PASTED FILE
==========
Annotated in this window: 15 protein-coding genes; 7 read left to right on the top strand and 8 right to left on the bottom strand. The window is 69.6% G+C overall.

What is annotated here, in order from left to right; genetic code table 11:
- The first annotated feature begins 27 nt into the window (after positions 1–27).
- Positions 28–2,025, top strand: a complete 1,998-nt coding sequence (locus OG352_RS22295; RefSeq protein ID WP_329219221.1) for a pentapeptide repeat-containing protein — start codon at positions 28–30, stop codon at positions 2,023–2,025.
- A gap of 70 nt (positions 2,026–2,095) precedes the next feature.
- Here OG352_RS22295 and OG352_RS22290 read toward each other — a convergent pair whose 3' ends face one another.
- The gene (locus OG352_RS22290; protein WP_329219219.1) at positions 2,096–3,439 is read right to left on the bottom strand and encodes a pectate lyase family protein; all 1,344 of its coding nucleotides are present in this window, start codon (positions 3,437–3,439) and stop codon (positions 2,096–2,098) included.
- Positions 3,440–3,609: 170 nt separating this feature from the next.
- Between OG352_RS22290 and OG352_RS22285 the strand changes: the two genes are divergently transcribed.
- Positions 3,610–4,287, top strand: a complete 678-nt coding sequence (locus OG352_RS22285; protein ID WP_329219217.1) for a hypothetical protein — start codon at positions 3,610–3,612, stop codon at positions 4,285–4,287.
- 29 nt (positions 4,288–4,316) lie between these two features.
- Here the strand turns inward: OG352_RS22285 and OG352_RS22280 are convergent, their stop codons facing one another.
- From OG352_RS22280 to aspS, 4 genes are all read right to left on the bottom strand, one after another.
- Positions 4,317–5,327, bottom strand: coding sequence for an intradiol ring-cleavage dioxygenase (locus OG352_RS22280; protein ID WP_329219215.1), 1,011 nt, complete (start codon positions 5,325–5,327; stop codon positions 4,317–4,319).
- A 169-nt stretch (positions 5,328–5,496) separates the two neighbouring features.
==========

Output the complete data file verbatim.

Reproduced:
Annotated in this window: 15 protein-coding genes; 7 read left to right on the top strand and 8 right to left on the bottom strand. The window is 69.6% G+C overall.

What is annotated here, in order from left to right; genetic code table 11:
- The first annotated feature begins 27 nt into the window (after positions 1–27).
- Positions 28–2,025, top strand: a complete 1,998-nt coding sequence (locus OG352_RS22295; RefSeq protein ID WP_329219221.1) for a pentapeptide repeat-containing protein — start codon at positions 28–30, stop codon at positions 2,023–2,025.
- A gap of 70 nt (positions 2,026–2,095) precedes the next feature.
- Here OG352_RS22295 and OG352_RS22290 read toward each other — a convergent pair whose 3' ends face one another.
- The gene (locus OG352_RS22290; protein WP_329219219.1) at positions 2,096–3,439 is read right to left on the bottom strand and encodes a pectate lyase family protein; all 1,344 of its coding nucleotides are present in this window, start codon (positions 3,437–3,439) and stop codon (positions 2,096–2,098) included.
- Positions 3,440–3,609: 170 nt separating this feature from the next.
- Between OG352_RS22290 and OG352_RS22285 the strand changes: the two genes are divergently transcribed.
- Positions 3,610–4,287, top strand: a complete 678-nt coding sequence (locus OG352_RS22285; protein ID WP_329219217.1) for a hypothetical protein — start codon at positions 3,610–3,612, stop codon at positions 4,285–4,287.
- 29 nt (positions 4,288–4,316) lie between these two features.
- Here the strand turns inward: OG352_RS22285 and OG352_RS22280 are convergent, their stop codons facing one another.
- From OG352_RS22280 to aspS, 4 genes are all read right to left on the bottom strand, one after another.
- Positions 4,317–5,327, bottom strand: coding sequence for an intradiol ring-cleavage dioxygenase (locus OG352_RS22280; protein ID WP_329219215.1), 1,011 nt, complete (start codon positions 5,325–5,327; stop codon positions 4,317–4,319).
- A 169-nt stretch (positions 5,328–5,496) separates the two neighbouring features.